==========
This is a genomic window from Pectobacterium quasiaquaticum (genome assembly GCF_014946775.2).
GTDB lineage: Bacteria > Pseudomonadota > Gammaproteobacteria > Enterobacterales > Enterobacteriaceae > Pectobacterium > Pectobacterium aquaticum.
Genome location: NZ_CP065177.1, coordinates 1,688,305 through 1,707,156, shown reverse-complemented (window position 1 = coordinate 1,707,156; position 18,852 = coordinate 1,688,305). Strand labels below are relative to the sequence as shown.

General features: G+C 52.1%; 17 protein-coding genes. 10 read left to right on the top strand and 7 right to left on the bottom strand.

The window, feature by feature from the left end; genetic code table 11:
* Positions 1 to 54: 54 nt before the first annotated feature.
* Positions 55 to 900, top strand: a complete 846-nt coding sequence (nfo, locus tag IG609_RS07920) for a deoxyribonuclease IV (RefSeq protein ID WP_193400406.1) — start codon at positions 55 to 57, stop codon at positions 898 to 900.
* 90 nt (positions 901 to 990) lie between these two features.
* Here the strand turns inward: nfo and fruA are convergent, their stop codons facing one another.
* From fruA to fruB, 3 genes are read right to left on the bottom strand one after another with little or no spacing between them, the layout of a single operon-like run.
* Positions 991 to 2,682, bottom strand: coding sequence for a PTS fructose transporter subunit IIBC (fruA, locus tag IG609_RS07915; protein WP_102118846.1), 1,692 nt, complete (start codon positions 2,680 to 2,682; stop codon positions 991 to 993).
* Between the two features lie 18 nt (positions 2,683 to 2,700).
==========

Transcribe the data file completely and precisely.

This is a genomic window from Pectobacterium quasiaquaticum (genome assembly GCF_014946775.2).
GTDB lineage: Bacteria > Pseudomonadota > Gammaproteobacteria > Enterobacterales > Enterobacteriaceae > Pectobacterium > Pectobacterium aquaticum.
Genome location: NZ_CP065177.1, coordinates 1,688,305 through 1,707,156, shown reverse-complemented (window position 1 = coordinate 1,707,156; position 18,852 = coordinate 1,688,305). Strand labels below are relative to the sequence as shown.

General features: G+C 52.1%; 17 protein-coding genes. 10 read left to right on the top strand and 7 right to left on the bottom strand.

The window, feature by feature from the left end; genetic code table 11:
* Positions 1 to 54: 54 nt before the first annotated feature.
* Positions 55 to 900, top strand: a complete 846-nt coding sequence (nfo, locus tag IG609_RS07920) for a deoxyribonuclease IV (RefSeq protein ID WP_193400406.1) — start codon at positions 55 to 57, stop codon at positions 898 to 900.
* 90 nt (positions 901 to 990) lie between these two features.
* Here the strand turns inward: nfo and fruA are convergent, their stop codons facing one another.
* From fruA to fruB, 3 genes are read right to left on the bottom strand one after another with little or no spacing between them, the layout of a single operon-like run.
* Positions 991 to 2,682, bottom strand: coding sequence for a PTS fructose transporter subunit IIBC (fruA, locus tag IG609_RS07915; protein WP_102118846.1), 1,692 nt, complete (start codon positions 2,680 to 2,682; stop codon positions 991 to 993).
* Between the two features lie 18 nt (positions 2,683 to 2,700).